Me: Is there going to be a cover song, since you usually happen to come out with one?

CJ: We haven’t decided yet. We’ll see how it feels at the tour moment.

Me: You wouldn’t have to pay for the rights to play someone else song?

CJ: Anybody can play any song they like. There’s no rock artist to require permission. I mean somebody would play your song and you make money out of it.

Me: How were the last gigs in Mexico?

CJ: They’re always great. There’s no other country on the planet where we are bigger than in Mexico. We didn’t have a new album, we almost sold out two shows in a row. There’s no other country where we do better. Overall, South America is very good for us. We pulled 5000 people in Ecuador and these numbers don’t happen often in Europe. We also do well in Russia or some Eastern European countries. Like for example, we had 4000 people in Romania last time. Only in USA we do pretty shitty.

Me: You have such a long list of countries for the tour at the end of the year, but Romania is not among them. And I know you had a very good relation with the people from Aquarius Foundation.

CJ: They didn’t find sponsors. The management and the booking agent are looking for another organiser in Romania. It was on the list, but it’s not on the confirmed list. But Aquarius, they are not organisers, they have other things as their main focus. They are huge fans of Therion, they are lovely people, but they didn’t manage to get sponsors. Not the best of times in Romania now.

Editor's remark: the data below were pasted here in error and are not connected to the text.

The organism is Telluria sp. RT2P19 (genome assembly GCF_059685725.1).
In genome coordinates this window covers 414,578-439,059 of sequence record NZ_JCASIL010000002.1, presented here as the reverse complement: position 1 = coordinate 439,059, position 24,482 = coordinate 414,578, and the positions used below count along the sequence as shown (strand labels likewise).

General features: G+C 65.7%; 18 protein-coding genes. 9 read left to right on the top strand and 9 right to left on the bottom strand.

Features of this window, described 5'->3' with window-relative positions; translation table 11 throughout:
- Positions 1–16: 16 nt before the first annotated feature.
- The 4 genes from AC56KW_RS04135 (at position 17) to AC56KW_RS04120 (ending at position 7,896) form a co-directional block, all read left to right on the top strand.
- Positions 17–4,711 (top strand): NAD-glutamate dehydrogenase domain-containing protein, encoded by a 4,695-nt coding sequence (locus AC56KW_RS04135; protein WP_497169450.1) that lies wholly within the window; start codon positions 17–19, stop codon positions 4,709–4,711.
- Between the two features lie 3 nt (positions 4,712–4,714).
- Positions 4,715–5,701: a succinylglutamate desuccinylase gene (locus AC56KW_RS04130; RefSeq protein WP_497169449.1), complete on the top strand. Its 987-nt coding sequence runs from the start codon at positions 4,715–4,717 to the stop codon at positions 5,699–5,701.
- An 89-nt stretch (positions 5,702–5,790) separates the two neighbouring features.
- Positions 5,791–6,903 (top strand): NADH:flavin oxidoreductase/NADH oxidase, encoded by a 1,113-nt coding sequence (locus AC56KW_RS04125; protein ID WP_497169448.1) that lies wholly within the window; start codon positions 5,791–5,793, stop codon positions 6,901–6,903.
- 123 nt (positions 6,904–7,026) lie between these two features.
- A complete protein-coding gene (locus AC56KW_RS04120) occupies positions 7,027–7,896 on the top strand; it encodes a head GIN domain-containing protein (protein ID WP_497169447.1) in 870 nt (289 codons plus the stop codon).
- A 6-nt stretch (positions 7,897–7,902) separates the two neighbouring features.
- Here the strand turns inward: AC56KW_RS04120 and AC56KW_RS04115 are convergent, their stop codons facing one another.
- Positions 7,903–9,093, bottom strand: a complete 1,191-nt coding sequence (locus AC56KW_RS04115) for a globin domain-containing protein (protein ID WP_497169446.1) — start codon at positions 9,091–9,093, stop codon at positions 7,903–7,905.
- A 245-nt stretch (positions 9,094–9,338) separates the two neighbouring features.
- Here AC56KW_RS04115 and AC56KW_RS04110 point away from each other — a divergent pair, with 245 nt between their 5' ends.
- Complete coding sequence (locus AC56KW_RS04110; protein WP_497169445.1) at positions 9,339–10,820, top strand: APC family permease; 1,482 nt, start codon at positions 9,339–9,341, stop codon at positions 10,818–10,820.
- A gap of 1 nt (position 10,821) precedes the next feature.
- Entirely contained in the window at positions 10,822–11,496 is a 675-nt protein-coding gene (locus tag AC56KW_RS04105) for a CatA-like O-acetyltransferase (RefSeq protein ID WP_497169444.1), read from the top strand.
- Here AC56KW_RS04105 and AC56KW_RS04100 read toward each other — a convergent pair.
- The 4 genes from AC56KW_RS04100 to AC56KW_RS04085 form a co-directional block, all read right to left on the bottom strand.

Me: Did you get to listen to any of the support bands?

CJ: No, I haven’t checked them out yet. I am going to listen to them when they play. It is going to be a surprise. But I know we usually end up with good support bands. I actually did the management for a while and checked the support bands myself, but now I am completely out of it. It is not a good thing when you’re doing the management and you are a band member because you are sitting on two chairs at the same time. It always creates social problems, as sometimes you have to be the manager and other times a band member.

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Thomas Vikström of Therion, playing at Graspop Metal Meeting 2010
Photo: Andrea Chirulescu / StudioRock

Me: Did it also mean way more work?

CJ: Yea, it’s also too much work and I’m fuckin’ too old for that. I have a little son now and can’t just work that much. My ex girlfriend told me that before the last tour I actually worked 18 hours per day, 7 days a week. I had six hours sleep. I was eating in front of the computer. But it doesn’t get fun after a while, and that’s one of the reasons why we lost the lineup, we lost a little bit of the sparkle. We were tired of things, I was completely worn out. Things just became a routine. It shouldn’t be like playing, getting paid and everything is fine. So we have to make sure that this doesn’t happen with the new lineup, that we don’t burn ourselves out and we have enough time outside touring.

Me: Now you have a recording studio yourself?

CJ: Yea, it is made only for recording. I made it in a way that you cannot really mix there. You could but it wouldn’t be good. I like to go somewhere else for mixing. The Polar studios were excellent and I don’t think I’m gonna mix anywhere else, ever.